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Editors Choice Haiku

WHR March 2018


Editor’s Choice



                    neither the river
                    nor the shadow in it
                    knows about the human conflict 


Aju Mukhopadhyay

 

Life has been often compared to a river in Japan. It is an apt comparison in a number of profound ways. Humans go through many different stages from the birth to death as rivers do from their source to the sea. No two men or women are the same, just like every river is different. We are peaceful as well as violent. So are rivers. We are constantly changing as rivers are, also. Nothing stays or remains the same. Everything flows constantly. Nothing is permanent.

The haiku under review is food for thought. Anthropomorphism is said to be bad and should be avoided, according to some haiku fundamentalists. While there is an element of truth in it, such narrowness kills interesting and provocative haiku such as this one.

The first thought which has been provoked is whether or not the river or the shadow does not really know about the human conflict. Many samurai battles in different parts of Japan were fought actually in rivers. The famous one which comes to one’s mind is the battle of Kawanaka-jima in Nagano Prefecture in which forces of Takeda Shingen and Uesugi Kenshin fought not once but several times in mid 16th century at the confluence where two rivers met. In our time, no Japanese can forget the rivers of Hiroshima and Nagasaki which turned red, carrying thousands of corpses after the explosion of atomic bombs. In Europe, rivers played vitally important strategic roles both in offensive and defensive actions in WWII. In 49BC, Julius Caesar crossed the Rubicon.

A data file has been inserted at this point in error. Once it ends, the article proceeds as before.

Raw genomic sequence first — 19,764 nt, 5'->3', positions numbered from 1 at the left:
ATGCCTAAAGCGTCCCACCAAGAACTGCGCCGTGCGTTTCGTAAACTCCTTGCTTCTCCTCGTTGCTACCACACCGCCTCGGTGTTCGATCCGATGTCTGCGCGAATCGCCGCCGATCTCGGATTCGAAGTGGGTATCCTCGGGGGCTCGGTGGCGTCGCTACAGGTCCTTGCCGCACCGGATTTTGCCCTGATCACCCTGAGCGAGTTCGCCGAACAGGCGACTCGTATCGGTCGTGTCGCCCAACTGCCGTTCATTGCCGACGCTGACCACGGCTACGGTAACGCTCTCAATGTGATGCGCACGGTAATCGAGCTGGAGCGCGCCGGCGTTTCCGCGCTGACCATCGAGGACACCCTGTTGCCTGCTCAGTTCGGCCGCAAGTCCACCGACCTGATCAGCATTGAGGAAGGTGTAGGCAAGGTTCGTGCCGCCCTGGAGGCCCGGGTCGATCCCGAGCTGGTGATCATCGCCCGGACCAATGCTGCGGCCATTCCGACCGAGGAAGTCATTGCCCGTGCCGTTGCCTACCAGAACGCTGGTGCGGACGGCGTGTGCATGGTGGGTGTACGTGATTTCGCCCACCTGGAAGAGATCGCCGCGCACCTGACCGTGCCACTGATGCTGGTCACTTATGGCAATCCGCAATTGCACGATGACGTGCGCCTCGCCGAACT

Now, what really is the shadow in the second line? Both river and shadow have definite articles in this haiku and are in a singular form. So, they are specific objects which the author knows and is talking about. It may be a shadow of a huge tree or one which is cast by a house. It may be a dark thing seen in the water. To me both the river and the shadow are presented as symbols suggesting some abstract notions. The river is a symbol of nature, calm and peaceful, at least when or while the author is looking at it.  It looks dark because of the shadow, but the author probably assumes that there is something there which is difficult to identify. Being a shadow, it is passive and not likely to start a war. It does not even physically exist.

It may be that the author is talking about a specific, and even special, river, say, the Ganges. Then, the matter becomes rich and profound million times over. One’s life is not long enough to travel through the mythology connected with the Ganga Mata. This haiku might have just captured it in three lines.

 

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